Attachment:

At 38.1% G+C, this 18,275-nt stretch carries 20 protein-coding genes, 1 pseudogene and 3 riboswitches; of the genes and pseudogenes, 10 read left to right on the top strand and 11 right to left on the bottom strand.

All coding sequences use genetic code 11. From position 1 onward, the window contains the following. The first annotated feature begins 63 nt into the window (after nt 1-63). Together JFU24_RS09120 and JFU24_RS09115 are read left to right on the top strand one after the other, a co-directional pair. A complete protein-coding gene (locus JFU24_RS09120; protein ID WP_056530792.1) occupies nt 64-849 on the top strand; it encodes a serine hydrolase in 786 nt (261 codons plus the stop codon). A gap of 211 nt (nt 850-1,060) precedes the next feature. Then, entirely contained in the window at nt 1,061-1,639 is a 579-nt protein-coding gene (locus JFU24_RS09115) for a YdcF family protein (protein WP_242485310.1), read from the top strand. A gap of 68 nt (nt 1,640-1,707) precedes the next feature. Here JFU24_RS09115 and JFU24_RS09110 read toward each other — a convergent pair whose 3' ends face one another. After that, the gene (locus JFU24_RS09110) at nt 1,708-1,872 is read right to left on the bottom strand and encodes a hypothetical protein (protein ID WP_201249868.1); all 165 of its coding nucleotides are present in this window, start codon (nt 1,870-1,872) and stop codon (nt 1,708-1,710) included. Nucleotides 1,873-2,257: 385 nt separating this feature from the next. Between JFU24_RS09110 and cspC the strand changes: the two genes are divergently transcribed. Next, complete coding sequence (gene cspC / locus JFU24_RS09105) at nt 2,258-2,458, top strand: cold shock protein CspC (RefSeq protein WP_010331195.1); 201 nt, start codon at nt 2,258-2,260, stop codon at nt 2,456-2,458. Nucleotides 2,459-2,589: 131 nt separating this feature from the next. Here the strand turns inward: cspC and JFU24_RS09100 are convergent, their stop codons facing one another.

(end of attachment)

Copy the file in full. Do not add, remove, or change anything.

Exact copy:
At 38.1% G+C, this 18,275-nt stretch carries 20 protein-coding genes, 1 pseudogene and 3 riboswitches; of the genes and pseudogenes, 10 read left to right on the top strand and 11 right to left on the bottom strand.

All coding sequences use genetic code 11. From position 1 onward, the window contains the following. The first annotated feature begins 63 nt into the window (after nt 1-63). Together JFU24_RS09120 and JFU24_RS09115 are read left to right on the top strand one after the other, a co-directional pair. A complete protein-coding gene (locus JFU24_RS09120; protein ID WP_056530792.1) occupies nt 64-849 on the top strand; it encodes a serine hydrolase in 786 nt (261 codons plus the stop codon). A gap of 211 nt (nt 850-1,060) precedes the next feature. Then, entirely contained in the window at nt 1,061-1,639 is a 579-nt protein-coding gene (locus JFU24_RS09115) for a YdcF family protein (protein WP_242485310.1), read from the top strand. A gap of 68 nt (nt 1,640-1,707) precedes the next feature. Here JFU24_RS09115 and JFU24_RS09110 read toward each other — a convergent pair whose 3' ends face one another. After that, the gene (locus JFU24_RS09110) at nt 1,708-1,872 is read right to left on the bottom strand and encodes a hypothetical protein (protein ID WP_201249868.1); all 165 of its coding nucleotides are present in this window, start codon (nt 1,870-1,872) and stop codon (nt 1,708-1,710) included. Nucleotides 1,873-2,257: 385 nt separating this feature from the next. Between JFU24_RS09110 and cspC the strand changes: the two genes are divergently transcribed. Next, complete coding sequence (gene cspC / locus JFU24_RS09105) at nt 2,258-2,458, top strand: cold shock protein CspC (RefSeq protein WP_010331195.1); 201 nt, start codon at nt 2,258-2,260, stop codon at nt 2,456-2,458. Nucleotides 2,459-2,589: 131 nt separating this feature from the next. Here the strand turns inward: cspC and JFU24_RS09100 are convergent, their stop codons facing one another.